While finalising staff payment records to the ATO for the last financial year it stuck me how much of people’s pay goes in tax. People on typical incomes pay around one fifth of their income in tax. For those earning a little more, tax increases to a quarter of income. High earners pay a third or more.

That is a bigger proportion than it was a generation ago and much bigger than fifty years ago. One of the causes of the cost-of-living crisis is the increase in the proportion of income that goes in tax. Politicians rarely mention that of course.

Australia has become a bigger taxing, much more welfare-oriented country than it used to be. We tax our wealth creators more heavily and give far more to the less well-off. Previously Australia was a land of free enterprise with people having more control over what they did with what they earned.

The latest example of our expensive generosity is the NDIS. It is growing uncontrollably, already costing taxpayers more than Medicare. It is on track to cost more than the age pension system in a few years.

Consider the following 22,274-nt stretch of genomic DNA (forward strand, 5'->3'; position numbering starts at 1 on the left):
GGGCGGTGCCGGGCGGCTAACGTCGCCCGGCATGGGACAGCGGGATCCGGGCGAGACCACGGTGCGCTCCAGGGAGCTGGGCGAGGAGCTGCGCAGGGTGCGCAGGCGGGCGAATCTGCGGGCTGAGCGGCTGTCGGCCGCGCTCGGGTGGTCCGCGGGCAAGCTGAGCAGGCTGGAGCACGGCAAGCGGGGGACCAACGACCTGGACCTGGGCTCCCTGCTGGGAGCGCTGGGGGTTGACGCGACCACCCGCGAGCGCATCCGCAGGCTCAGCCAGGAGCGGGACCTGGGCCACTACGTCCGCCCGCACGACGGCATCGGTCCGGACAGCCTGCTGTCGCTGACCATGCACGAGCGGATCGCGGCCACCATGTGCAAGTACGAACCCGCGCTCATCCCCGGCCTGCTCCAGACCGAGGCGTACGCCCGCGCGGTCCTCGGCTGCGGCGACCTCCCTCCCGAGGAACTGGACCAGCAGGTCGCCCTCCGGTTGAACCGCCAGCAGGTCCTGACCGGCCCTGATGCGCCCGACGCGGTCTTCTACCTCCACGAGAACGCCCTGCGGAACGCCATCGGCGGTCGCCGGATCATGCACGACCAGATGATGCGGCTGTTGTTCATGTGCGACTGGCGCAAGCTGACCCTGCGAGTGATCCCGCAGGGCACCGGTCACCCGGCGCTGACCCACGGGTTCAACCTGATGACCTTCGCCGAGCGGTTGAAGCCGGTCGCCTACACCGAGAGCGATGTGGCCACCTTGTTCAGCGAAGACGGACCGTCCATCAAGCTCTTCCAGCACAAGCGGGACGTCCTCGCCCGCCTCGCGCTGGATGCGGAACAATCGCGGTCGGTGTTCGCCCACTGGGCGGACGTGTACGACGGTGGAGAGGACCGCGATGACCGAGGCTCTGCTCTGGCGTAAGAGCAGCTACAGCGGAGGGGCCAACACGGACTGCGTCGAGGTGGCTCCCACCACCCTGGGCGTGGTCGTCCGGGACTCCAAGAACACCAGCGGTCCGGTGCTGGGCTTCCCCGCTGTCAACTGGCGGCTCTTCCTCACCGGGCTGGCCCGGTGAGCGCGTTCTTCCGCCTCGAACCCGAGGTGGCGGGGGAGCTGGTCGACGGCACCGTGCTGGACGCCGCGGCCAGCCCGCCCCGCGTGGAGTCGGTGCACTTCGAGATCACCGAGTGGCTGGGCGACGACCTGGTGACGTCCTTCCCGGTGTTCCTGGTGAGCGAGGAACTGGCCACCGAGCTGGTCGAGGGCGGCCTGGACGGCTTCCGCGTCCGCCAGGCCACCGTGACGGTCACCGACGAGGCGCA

The main cause of the increase in income tax as a share of earnings is bracket creep. The income tax thresholds are not indexed to inflation or increased in any logical way. They only increase when a government proposes they should, usually by much less than inflation.

Naturally politicians are uninclined to propose tax thresholds be increased as that cuts the amount of money they have to spend and convince voters they are doing a good job.

There was a huge increase in spending by the former Government in response to Covid. The extra money circulating created increased demand when production was restricted by Covid limitations. That extra cashflow was not cut back quickly and so lead to high inflation.

Central banks around the world have been trying to control inflation since 2022 with elevated interest rates. Some are succeeding, but Australia is struggling.

Rather than help by cutting their spending, our Federal and state governments are continuing to spend heavily on things like the NDIS and energy bill relief. Big pay rises for public servants and the already well-paid dock and construction site workers have also increased costs, adding fuel to the fire.

As a result, there is now a real likelihood of further interest rate increases, contrary to expectations early in the year.

The timing of our new tax cuts, overdue as they are, isn’t good for the inflation fight either. They will put extra money in consumer’s pockets, increase demand, and probably boost prices and inflation. More mortgage pain may lie ahead.